After receiving my first Arduino UNO, I soon realised that it will be impractical to use an UNO for every project. As with the Microchip family of MCUs, I wanted an easy way to program stand-alone circuits and chips.

Searching the internet, it was clear that the Arduino IDE can cater for all my needs, and that no additional hardware will be required. The Arduino UNO can be programmed as an In Circuit Programmer with the supplied example sketch ArduinoISP and the UNO. There is thus no need for a separate programmer, or using AvrDude software for programming. A lot of examples on this was found on the internet.

After some testing, it was clear that programming the AtMega328P was not as easy as I thought. Programming all depended on the AtMega328P chip. Does it already contained the bootloader, or is the chip blank? Costs of a chip with bootloader is double that of a clean chip, so my first batch of chips was blank.

What is the difference, you may ask. Well, it is all about the AtMega328P oscillator selection.

Lets look at the differences

AtMega328P with bootloader

Cost of this chip is about double that of a blank chip
The config registers of the chip is set to use an external crystal as clock (16MHz)
Without an external oscillator, one can not program the chip using the Arduino as programmer
Once fitted with an external oscillator, the chip can be programmed using the Arduino as programmer

AtMega328P without bootloader

Cost is half of a chip with bootloader
The config register of the chip is set to use the internal 1MHz clock
Chip can be programmed using the Arduino as programmer, BUT the program will run 16 times slower than the code should, as the Arduino IDE compiles the code to run at 16MHz, and not 1MHz
Chip can be configured for 16MHz by uploading the Arduino bootloader.

Step 1: Designing a Programmer Shield

Designing the programmer shield, I looked at the requirements to program chips with and without bootloaders. First, I looked at the oscillator selection.


AtMega328P with bootloader

The chip needs an external oscillator to be programmed, so this must be present on the shield.

AtMega328P without bootloader

If the chip was configured to use the internal oscillator, no additional components are needed. However, if the chip was previously configured to use an external oscillator, an oscillator will be required. With an external oscillator, both types can be programmed.

It is clear that adding an external oscillator to the shield, will accommodate all types of chips. A 16MHz crystal and 2 x 15pf capacitors, or a 16MHz resonator can be used.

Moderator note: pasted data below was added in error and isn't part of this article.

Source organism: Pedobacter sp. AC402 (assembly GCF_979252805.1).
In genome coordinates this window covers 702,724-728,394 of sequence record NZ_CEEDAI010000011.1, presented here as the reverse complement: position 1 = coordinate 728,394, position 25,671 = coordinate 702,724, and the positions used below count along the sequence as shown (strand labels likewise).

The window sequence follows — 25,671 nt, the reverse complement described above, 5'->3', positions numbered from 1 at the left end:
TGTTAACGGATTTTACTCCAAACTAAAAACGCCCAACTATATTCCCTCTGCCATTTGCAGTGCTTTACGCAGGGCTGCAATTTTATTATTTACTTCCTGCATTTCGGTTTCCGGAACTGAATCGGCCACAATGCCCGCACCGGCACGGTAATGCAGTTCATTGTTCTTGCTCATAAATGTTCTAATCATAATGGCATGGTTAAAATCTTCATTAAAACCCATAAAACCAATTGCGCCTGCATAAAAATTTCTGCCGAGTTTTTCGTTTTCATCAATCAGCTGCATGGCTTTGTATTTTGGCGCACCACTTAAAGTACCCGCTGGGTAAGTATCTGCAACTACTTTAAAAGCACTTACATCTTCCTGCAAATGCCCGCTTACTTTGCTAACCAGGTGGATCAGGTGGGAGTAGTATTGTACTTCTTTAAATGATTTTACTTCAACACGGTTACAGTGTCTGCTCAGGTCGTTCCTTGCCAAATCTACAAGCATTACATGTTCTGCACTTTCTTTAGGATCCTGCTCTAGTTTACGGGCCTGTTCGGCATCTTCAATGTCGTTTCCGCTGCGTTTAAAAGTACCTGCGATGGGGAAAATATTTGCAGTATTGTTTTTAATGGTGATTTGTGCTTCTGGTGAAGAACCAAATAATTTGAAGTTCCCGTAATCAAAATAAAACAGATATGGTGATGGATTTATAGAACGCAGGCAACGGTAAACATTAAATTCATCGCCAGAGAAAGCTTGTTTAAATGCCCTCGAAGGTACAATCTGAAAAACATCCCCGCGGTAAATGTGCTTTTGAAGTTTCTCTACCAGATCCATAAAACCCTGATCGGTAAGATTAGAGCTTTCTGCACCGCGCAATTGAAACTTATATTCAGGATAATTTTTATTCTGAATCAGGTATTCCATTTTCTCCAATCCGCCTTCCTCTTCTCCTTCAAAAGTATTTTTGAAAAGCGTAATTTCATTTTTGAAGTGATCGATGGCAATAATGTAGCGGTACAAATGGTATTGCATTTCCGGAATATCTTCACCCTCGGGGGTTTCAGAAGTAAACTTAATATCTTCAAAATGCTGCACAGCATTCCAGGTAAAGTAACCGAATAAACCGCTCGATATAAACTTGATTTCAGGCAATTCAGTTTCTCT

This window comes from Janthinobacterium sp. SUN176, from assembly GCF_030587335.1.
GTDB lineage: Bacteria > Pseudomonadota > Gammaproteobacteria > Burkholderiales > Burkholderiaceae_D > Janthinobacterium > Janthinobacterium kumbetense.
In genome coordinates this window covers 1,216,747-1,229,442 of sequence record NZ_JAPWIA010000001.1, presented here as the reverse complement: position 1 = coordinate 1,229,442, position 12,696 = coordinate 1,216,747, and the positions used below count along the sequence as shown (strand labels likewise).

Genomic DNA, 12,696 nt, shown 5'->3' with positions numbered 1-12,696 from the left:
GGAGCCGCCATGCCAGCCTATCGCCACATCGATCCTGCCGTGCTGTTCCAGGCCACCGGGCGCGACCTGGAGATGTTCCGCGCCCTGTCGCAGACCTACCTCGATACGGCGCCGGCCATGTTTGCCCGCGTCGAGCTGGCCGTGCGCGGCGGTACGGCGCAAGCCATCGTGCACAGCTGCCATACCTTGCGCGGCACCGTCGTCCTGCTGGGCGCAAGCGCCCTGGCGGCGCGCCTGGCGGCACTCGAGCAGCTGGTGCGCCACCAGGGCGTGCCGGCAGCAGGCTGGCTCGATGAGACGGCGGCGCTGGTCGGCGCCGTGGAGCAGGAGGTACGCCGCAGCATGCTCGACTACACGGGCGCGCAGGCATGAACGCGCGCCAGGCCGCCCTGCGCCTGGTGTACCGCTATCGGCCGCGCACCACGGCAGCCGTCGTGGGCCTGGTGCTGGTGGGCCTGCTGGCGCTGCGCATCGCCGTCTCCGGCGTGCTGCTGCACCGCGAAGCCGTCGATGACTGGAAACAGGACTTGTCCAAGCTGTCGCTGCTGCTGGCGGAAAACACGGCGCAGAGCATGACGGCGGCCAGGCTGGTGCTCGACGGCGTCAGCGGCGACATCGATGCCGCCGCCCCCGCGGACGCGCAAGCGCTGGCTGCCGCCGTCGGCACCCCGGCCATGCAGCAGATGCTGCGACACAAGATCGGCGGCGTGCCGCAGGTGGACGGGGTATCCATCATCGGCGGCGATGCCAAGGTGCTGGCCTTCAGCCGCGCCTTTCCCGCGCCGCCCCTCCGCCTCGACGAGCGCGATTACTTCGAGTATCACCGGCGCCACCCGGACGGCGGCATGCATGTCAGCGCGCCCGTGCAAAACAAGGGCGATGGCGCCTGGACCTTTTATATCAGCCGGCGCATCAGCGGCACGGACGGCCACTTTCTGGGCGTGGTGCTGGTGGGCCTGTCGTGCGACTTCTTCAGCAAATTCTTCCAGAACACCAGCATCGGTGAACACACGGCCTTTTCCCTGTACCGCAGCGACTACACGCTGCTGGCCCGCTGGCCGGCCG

LED indications

The source code or sketch indicated 3 outputs that can be connected to LEDs. This indications should be present on the shield.

Resetting the programmer

With a shield placed on top of an Arduino UNO, the UNO reset button is normally out of reach. The shield should include a separate reset button.

Powering the chip to be programmed

The chip that needs to be programmed, must have power connected to it. For the supply, the +5V and 0V is taken from the Arduino UNO board. However, inserting and removing a chip from the programmer with supply on, might cause damage to the chip. For this reason, a switch was added to the shield.

I/O Port protection

The ArduinoISP shield sets certain pins as OUTPUT on the Arduino UNO. If one now connect a previously used AtMega328P to the programmer, there can be conflict between the two chip's I/O lines that can cause damage to the ports. For protection, I added 470R resistors between the programmer, and the chip to be programmed.

Reset line of chip to be programmed

To ensure a stable reset circuit for the chip to be programmed, I added a 10K pull-up resistor to the RESET line.

Programming Method

ZIF Socket

This will be an easy way to program stand-alone chips, or to burn the bootloader on new chips. I thus added the ZIF socket to the design.

Programming cable

As almost all my designs are stand-alone circuits, my programming and development is done on breadboard. Thereafter, program updates are done via programming headers on the final circuit board. For this reason, I added the programming cable to the design.

Step 2: Building the Shield

I designed a PC Board with the free version of Eagle, and the shield fits directly onto the Arduino UNO. After designing the layout of the board, I noticed that the space taken up by the ZIF socket as well as the standard programming cable leave me with two options:

- use normal 1/4W resistors, which will leave no space for labels, or
- use SMD resistors which is more work, but will leave space for the labels.

My final PCB design uses SMD resistors, soldered to the solder side of the board. I used a 16MHz resonator as oscillator, but this can easily be changed with a crystal and 2 capacitors.

The power switch is connected such as to switch off the +5V to the ZIF socket, as well as the programming headers. This give more options when doing development on stand-alone circuits. Due to the limited space for the shield, the power switch was placed where the A0 - A5 pins are located on the Arduino. As these pins are not used for programming, they were omitted.